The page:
The U.S. government is on the verge of passing a surveillance bill that some are calling the Patriot Act 2.0. The Cybersecurity Information Sharing Act, aka CISA, will double down on all the bulk data the government has already been collecting on you. Plus now it’ll allow businesses to share your personal info with the government and with each other – if they deem what you’re doing a threat. But we all know that’s open to interpretation.

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A Baltimore police officer confronted CNN’s Miguel Marquez about where the media could stand while reporting on the city’s curfew and the arrests of protesters.

You can hear CNN’s Don Lemon tell Marquez it’s not worth it to get arrested.

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A bipartisan group of US Senators have introduced a bill that would overhaul the US Patriot Act and change the way that the National Security Administration (NSA) would collect and view metadata. Anya Parampil speaks with lawyer Jesselyn Radack of the Government Accountability Project about the proposed bill and what security advocates are looking to accomplish.

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Roughly 4,000 students will be subjected to random random drug tests next year as the school district believes there may be a drug problem in the district.

Jones explained that it will be only for the kids who participate in athletics, any type of extracurricular non-athletic program and those who drive and park on campus.

This is likely a large portion of the school population and, as with any program like this, it will expand until all students are subject to testing. If a child wishes to continue their education at the college level, they will need evidence of participation in activities, which puts them in a position where they need to choose random drug testing or risk not getting into a good college.

Parent Allison Johnson says this is a move in the right direction.

“We have a lot of athletes that are doing things that they shouldn’t be doing and we have a lot of coaches that are upholding it, so I think going into schools doing random drug tests, I think it’s a good thing,” Johnson said.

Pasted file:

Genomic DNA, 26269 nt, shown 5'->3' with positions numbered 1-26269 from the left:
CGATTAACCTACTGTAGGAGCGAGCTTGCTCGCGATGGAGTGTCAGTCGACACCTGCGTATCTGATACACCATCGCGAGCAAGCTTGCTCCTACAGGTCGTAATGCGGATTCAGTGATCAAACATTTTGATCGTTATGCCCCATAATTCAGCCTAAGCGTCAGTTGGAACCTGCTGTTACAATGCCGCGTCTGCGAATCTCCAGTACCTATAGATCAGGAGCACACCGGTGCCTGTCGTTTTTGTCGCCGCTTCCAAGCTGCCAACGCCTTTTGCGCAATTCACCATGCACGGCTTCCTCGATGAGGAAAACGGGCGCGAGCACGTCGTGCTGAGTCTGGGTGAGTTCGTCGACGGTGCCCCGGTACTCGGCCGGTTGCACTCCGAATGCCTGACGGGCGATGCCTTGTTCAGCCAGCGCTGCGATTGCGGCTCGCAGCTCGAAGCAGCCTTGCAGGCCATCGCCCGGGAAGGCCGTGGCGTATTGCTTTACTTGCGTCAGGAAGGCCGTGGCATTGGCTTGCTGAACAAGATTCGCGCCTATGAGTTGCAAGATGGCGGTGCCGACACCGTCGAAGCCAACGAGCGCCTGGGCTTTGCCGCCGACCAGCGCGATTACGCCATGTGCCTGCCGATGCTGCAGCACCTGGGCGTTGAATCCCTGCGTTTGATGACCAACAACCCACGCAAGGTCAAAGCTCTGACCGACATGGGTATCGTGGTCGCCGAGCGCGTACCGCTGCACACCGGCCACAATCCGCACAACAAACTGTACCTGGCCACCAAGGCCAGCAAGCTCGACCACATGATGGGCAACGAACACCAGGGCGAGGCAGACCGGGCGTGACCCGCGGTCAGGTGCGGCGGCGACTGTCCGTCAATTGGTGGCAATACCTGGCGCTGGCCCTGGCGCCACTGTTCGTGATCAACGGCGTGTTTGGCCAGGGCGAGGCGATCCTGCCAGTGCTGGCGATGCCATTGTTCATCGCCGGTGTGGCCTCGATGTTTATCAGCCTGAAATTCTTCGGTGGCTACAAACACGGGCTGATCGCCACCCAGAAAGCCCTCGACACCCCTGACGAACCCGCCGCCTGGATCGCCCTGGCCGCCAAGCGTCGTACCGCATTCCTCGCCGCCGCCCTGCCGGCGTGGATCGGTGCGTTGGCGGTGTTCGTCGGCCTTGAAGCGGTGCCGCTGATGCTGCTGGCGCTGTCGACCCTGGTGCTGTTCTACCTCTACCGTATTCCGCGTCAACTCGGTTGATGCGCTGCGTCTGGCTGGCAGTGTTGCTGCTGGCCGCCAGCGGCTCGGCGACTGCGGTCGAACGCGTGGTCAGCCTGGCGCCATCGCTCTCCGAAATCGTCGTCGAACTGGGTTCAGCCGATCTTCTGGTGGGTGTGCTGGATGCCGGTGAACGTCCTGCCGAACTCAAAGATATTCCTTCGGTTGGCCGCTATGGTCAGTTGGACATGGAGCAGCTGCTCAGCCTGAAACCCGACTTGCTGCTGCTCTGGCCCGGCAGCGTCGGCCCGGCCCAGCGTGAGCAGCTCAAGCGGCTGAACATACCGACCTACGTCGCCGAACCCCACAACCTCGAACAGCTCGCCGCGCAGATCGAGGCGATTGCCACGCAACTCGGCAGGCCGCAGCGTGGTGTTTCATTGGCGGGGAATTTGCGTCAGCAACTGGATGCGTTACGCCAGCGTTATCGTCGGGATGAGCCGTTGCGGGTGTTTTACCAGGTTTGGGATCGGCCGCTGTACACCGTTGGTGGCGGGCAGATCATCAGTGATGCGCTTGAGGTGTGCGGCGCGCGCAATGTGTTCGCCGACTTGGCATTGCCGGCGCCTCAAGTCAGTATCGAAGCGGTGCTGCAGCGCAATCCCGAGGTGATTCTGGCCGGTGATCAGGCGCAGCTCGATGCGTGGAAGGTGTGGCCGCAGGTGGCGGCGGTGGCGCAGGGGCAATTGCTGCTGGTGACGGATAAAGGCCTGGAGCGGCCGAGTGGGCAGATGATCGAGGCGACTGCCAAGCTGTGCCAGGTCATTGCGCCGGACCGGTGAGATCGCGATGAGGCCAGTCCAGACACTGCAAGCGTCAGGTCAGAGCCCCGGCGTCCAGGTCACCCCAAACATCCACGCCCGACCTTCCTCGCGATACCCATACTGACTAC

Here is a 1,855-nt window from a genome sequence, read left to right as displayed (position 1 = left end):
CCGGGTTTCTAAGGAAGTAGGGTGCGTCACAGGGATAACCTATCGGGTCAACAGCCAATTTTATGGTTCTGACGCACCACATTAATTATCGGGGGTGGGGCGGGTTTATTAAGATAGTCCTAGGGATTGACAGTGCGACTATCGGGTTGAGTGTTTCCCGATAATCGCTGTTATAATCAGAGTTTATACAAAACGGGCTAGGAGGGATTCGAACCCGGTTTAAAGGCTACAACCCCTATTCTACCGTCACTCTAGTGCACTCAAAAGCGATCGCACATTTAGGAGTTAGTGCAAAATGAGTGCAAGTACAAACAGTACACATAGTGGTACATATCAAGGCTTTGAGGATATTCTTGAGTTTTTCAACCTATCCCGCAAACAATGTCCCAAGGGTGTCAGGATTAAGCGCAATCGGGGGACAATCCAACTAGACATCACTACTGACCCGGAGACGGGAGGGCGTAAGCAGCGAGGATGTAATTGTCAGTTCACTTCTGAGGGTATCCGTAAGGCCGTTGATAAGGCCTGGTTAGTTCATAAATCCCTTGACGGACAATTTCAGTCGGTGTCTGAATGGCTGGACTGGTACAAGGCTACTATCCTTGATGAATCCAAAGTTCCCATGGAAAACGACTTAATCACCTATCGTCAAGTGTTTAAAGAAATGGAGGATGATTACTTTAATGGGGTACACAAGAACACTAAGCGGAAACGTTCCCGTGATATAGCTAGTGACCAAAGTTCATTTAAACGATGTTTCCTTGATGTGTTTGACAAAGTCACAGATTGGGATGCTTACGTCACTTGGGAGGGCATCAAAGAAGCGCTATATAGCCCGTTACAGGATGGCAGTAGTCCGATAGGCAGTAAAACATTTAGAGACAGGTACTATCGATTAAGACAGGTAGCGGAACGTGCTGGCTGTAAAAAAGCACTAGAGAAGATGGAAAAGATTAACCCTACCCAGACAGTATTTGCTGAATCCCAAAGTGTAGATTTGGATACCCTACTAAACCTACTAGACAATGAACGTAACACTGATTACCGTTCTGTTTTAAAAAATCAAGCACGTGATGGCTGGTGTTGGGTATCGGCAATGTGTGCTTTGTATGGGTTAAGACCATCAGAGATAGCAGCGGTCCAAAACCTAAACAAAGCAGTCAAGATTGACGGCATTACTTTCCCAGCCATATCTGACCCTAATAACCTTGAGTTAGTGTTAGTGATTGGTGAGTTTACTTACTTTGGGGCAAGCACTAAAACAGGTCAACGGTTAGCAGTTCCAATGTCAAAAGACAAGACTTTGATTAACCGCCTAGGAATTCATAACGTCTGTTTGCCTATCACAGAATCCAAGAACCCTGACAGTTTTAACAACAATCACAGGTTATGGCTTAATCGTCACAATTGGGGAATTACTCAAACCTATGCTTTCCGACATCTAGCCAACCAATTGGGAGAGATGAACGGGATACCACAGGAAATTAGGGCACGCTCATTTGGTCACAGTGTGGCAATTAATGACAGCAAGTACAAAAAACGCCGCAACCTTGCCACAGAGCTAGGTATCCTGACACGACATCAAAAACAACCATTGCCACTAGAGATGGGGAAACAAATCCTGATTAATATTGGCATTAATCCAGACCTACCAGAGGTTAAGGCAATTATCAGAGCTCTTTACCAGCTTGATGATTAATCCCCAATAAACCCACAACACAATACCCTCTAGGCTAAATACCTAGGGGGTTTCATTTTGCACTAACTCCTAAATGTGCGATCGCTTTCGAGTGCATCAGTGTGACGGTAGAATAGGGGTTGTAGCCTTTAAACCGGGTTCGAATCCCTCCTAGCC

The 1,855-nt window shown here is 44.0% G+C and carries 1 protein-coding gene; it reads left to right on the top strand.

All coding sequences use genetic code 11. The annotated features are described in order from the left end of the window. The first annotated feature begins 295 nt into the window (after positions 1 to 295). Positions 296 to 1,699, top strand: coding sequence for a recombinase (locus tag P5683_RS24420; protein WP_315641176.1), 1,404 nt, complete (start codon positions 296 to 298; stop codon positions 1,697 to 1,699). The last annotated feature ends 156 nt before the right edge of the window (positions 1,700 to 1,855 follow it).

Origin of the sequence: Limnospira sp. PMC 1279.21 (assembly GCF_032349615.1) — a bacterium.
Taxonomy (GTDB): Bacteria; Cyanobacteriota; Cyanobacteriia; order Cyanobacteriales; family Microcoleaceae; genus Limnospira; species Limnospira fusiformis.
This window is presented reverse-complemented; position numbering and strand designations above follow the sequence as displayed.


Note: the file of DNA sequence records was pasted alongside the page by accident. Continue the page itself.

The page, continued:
But these drug tests never test for alcohol. They certainly don’t test for rapists or those who would commit domestic violence. They don’t even test for all drugs possible.

Up to 80 students a month will be tested on campus, picked by random ID number selection.

Do these months count during the summer or is it only during the school year? Will the random test discard you after being picked or does every student have a chance of being picked each month?

Villa Rica High School junior Trey Farmer says he is not concerned.

“I don’t have nothing to hide, but some people may be offended because they may have something to hide, on the other hand,” Farmer said.

Yes, you do have something to hide. Everyone does. People aren’t being offended because they have something to hide. They are being offended because this is conditioning students to believe they have no rights in their personal life, something the Supreme Court has said is okay.

Considering the fact that this has been done before and it was found that politicians had an interest in the drug company performing the test, parents in this district should start asking who is doing the test and if anyone in the district is going to gain personally.

This policy will also not address any drug problem there may be in the school. If a student is using marijuana, they may switch to Spice, a synthetic marijuana. It’s legal, sold as incense and isn’t going to show up on a drug test. The only lesson the students learn is how to avoid getting caught on a drug test.

No one asked the school district about the false-positive or false-negative rates either and what would happen when this occurs. Is there any appeal process for the students?

The report and the video give no indication of what a penalty may be, but a former student the next county over, explained what it was like in his/her district.

As a former student of Douglas County school system (literally the county next to Carroll County) they’ve been doing this for years. I graduated I’m 2007, when I went to br in any club, have your picture in the yearbook, play sports, or even walk at graduation you have to sign a form the beginning of the year allowing them to test you if you were selected. I was “randomly selected” pretty much every month, though most of my friends were dirty I wasn’t much of a smoker, therefore never tested positive.

Consequences were severe, one positive test, either 1 month suspension or parents could pay a “waiver fee” to the sheriff’s dept of about $3500. Second time and thereafter was a fine of $7500 and immediate suspension and referral to a mandatory drug treatment program held while you were in the county jail for 30 days.

It’s a complete racket allowing the sheriff and school system to extort money from the parents of the kids found in violation of their policy.

The only reason any of these drugs will ruin your life is because the school districts are willing to ruin a student’s life over $5 in marijuana, not because the kid has a problem.

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